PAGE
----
I was completely under her thumb. I had no thought of my own. She decided everything, as if I were hollowed out and her idea of what I should be poured in to fill the gap.
I am sorry if I have brought you here on false pretenses. This is not a sexual fantasy, but reality, just how it was. It was trauma: Trauma is the experience of being powerless to establish a boundary between our self and that which is about to inflict, or is already inflicting, serious harm or even death. It is one of the most acute forms of suffering that a human being can know. It is the experience of imminent annihilation, writes James Finley.
So now I have lost my confidence, completely. Something bad will happen that I will not understand, or be able to predict, or avoid. I will face- the employer, the monster, the person with power, and I will die. That I know this conviction is totally irrational does not take away any of its power.
My mother was completely controlling. She had me because that was the conventional thing, not because she wanted me. It was very hard for her, but convention was important. I recognise that she did her absolute best for me, as parents do.
I had some control over what I ate, but only to refuse. So almost every night I ate rissoles beans and chips (not always chips) separately from what my Mum, Dad and sister ate. These things are negotiated. I have no memory of how this came to be, but remember that when I was about fourteen my Mum went off to look after my grandfather, my Dad ate my diet while she was away (my sister was away at school) and said how dry and horrible it was. When I went to University I quickly came to eat anything, and now I say I would eat anything any culture would offer honoured guests.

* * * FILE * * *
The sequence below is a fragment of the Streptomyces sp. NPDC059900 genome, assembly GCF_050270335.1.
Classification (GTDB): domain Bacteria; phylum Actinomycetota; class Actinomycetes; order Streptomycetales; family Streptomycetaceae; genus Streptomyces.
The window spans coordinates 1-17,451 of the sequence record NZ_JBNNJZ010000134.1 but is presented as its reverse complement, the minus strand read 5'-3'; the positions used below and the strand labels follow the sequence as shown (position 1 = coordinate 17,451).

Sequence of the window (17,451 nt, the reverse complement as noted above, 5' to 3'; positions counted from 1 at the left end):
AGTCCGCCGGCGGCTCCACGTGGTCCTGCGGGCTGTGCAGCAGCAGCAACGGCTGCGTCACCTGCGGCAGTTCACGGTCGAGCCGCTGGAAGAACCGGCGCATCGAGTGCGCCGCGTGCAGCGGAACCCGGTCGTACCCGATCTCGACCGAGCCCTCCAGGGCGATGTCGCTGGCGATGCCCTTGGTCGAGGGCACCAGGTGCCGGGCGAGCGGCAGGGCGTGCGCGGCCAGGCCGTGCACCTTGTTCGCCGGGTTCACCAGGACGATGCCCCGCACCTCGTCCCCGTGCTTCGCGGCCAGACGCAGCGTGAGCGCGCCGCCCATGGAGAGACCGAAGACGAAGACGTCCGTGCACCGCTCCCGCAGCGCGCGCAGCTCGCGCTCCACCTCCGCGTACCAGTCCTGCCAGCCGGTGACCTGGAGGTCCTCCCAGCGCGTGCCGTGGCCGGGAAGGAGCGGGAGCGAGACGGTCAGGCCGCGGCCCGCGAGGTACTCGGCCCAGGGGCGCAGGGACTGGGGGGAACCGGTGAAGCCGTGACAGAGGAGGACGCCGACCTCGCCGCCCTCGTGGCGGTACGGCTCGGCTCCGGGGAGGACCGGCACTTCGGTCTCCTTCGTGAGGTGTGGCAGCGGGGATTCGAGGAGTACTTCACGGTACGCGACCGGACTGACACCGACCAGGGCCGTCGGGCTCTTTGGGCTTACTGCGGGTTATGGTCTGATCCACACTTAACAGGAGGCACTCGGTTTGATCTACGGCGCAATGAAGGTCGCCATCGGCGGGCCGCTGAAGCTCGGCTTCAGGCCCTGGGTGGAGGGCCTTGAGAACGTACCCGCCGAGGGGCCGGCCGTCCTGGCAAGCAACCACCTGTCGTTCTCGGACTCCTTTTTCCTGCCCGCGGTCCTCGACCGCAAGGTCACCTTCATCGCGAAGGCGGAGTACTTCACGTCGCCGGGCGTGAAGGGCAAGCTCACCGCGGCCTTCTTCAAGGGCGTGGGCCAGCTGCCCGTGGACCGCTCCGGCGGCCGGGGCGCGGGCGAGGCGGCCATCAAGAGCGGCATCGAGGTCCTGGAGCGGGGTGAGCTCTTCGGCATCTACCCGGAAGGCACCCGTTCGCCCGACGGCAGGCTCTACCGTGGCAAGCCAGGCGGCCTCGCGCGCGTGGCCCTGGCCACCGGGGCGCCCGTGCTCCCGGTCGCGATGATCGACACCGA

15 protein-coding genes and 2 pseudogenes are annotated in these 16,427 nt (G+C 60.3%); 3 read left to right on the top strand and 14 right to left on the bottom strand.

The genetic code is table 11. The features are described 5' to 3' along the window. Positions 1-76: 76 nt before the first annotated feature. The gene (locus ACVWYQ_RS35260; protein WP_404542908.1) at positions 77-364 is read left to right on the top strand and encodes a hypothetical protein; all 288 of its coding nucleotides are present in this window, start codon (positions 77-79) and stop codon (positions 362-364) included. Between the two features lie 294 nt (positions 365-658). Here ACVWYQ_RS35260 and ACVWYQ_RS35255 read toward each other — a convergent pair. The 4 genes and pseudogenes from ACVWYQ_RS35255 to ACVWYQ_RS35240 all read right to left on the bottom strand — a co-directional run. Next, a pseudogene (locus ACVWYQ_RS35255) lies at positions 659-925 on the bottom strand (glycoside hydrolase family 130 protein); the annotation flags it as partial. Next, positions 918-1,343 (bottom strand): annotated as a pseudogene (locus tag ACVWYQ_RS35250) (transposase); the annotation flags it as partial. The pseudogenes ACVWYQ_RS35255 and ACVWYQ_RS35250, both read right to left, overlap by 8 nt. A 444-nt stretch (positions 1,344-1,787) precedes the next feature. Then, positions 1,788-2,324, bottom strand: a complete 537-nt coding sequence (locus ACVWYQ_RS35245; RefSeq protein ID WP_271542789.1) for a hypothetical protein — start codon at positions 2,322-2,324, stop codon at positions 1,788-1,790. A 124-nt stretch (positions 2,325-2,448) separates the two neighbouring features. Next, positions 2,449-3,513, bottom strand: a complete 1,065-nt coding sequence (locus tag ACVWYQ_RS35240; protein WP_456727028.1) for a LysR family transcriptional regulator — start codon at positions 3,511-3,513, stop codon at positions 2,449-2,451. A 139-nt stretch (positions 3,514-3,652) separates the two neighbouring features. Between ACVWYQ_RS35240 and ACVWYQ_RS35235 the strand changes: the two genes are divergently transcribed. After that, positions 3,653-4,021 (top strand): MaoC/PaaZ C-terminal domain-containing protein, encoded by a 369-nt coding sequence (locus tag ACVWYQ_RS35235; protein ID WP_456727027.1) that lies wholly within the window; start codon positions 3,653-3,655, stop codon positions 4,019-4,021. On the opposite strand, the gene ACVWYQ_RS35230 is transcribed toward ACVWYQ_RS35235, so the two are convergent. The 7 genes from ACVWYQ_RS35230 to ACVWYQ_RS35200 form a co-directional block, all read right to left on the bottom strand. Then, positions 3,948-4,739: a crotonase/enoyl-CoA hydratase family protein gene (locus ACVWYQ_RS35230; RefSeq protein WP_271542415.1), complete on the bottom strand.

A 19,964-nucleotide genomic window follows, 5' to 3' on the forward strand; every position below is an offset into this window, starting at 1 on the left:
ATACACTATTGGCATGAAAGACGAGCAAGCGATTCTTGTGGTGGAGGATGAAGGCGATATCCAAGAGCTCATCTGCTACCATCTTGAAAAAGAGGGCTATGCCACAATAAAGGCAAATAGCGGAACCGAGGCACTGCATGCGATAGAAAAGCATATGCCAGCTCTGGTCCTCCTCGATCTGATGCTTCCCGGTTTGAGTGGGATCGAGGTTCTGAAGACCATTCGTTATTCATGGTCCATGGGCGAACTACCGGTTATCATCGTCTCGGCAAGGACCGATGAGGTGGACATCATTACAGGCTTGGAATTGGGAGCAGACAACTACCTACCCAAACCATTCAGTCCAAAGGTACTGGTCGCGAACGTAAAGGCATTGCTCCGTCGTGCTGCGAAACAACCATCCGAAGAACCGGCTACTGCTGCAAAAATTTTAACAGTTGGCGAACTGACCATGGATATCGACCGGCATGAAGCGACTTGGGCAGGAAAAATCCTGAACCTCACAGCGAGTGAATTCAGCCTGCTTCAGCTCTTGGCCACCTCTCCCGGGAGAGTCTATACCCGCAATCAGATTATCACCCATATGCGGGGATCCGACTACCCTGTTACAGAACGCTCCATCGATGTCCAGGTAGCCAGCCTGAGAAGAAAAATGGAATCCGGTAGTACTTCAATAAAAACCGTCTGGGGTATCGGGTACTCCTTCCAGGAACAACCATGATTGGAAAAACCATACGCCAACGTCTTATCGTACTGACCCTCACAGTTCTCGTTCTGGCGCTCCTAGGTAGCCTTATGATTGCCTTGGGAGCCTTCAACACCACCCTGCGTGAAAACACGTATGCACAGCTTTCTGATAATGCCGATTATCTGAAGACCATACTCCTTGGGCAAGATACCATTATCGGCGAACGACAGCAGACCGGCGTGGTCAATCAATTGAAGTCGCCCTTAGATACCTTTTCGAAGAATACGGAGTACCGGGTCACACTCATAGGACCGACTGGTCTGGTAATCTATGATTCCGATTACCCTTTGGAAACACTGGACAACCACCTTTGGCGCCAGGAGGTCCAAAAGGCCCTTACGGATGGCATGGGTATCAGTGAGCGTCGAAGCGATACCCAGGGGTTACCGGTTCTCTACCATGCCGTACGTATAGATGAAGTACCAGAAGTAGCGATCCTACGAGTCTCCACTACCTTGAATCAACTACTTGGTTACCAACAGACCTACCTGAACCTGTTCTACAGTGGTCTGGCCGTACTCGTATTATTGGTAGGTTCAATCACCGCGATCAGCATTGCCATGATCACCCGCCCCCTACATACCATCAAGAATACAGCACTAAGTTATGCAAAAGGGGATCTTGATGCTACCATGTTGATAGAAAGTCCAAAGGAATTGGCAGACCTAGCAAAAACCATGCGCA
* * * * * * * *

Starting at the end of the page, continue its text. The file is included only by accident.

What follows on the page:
Clothes: Of course parents get clothes for children, and living so far from shops it was difficult, but my mother made shorts for me until I went to secondary school. The other boys were in long trousers in winter of course. When I said it showed I could stand the cold my sister was derisive: “So you’re the wee toughie, are you?” I wore shirts and ties at weekends.
I had the sense of us being apart from the community, with my parents. My sister was part of it (the school was comprehensive, boarding, the nearest that had a fifth and sixth year of secondary). My father, a teacher, allowed me to sit in the classroom and read rather than go outside during breaks. Normally, children get their accent from their peers, but I got mine from my English mother.
Attitudes, beliefs, understandings, ways of being: all from my parents. In my thirties I decided it was time to rebel against my parents, and I have been doing teenage ever since, that is, thinking for myself, or at least absorbing ideas from other sources than ones they approved.
My mother was distressed when I was very small, when I did not respond well to all her hard work. The trauma began then for me, her inner critic creating my own. What I remember is the outworking of the control, not its initiation. And it came because she so rigidly controlled herself, as she had been controlled, the sins of the fathers visited on the children.
I watched The Cry on BBC1. Episode 3 is a compelling portrait of coercive control: every line counts. I could hardly bear to watch it, feeling all the horror. Perhaps because of that, I am able, now, to state that I bear that trauma: the inner critic saying what I say is simply ridiculous, no-one would possibly believe it, is quieter, or perhaps I believe it less. And, adult experiences have damaged my confidence; but it is that small-child reaction, the terror of imminent death, that prevents me acting.